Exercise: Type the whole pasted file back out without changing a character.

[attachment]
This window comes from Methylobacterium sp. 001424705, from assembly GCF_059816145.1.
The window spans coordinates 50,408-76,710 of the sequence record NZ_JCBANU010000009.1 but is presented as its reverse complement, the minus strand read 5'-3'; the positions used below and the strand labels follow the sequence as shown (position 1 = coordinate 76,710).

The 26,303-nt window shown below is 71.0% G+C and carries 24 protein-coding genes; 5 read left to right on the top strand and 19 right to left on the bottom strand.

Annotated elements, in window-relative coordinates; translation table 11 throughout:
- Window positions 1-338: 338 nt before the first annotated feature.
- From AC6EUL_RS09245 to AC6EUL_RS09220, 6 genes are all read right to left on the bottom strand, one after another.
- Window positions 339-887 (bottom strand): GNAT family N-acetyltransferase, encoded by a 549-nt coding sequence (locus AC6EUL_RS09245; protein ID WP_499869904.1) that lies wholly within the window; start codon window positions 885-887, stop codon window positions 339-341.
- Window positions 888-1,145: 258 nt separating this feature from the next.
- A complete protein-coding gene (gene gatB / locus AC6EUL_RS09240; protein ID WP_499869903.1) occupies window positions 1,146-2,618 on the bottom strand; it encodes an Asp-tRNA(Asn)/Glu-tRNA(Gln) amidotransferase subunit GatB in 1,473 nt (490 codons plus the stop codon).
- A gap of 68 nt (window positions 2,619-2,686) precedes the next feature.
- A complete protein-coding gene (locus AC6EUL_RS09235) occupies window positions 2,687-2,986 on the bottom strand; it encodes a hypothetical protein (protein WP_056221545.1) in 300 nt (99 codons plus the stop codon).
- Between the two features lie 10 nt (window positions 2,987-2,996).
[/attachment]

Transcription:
This window comes from Methylobacterium sp. 001424705, from assembly GCF_059816145.1.
The window spans coordinates 50,408-76,710 of the sequence record NZ_JCBANU010000009.1 but is presented as its reverse complement, the minus strand read 5'-3'; the positions used below and the strand labels follow the sequence as shown (position 1 = coordinate 76,710).

The 26,303-nt window shown below is 71.0% G+C and carries 24 protein-coding genes; 5 read left to right on the top strand and 19 right to left on the bottom strand.

Annotated elements, in window-relative coordinates; translation table 11 throughout:
- Window positions 1-338: 338 nt before the first annotated feature.
- From AC6EUL_RS09245 to AC6EUL_RS09220, 6 genes are all read right to left on the bottom strand, one after another.
- Window positions 339-887 (bottom strand): GNAT family N-acetyltransferase, encoded by a 549-nt coding sequence (locus AC6EUL_RS09245; protein ID WP_499869904.1) that lies wholly within the window; start codon window positions 885-887, stop codon window positions 339-341.
- Window positions 888-1,145: 258 nt separating this feature from the next.
- A complete protein-coding gene (gene gatB / locus AC6EUL_RS09240; protein ID WP_499869903.1) occupies window positions 1,146-2,618 on the bottom strand; it encodes an Asp-tRNA(Asn)/Glu-tRNA(Gln) amidotransferase subunit GatB in 1,473 nt (490 codons plus the stop codon).
- A gap of 68 nt (window positions 2,619-2,686) precedes the next feature.
- A complete protein-coding gene (locus AC6EUL_RS09235) occupies window positions 2,687-2,986 on the bottom strand; it encodes a hypothetical protein (protein WP_056221545.1) in 300 nt (99 codons plus the stop codon).
- Between the two features lie 10 nt (window positions 2,987-2,996).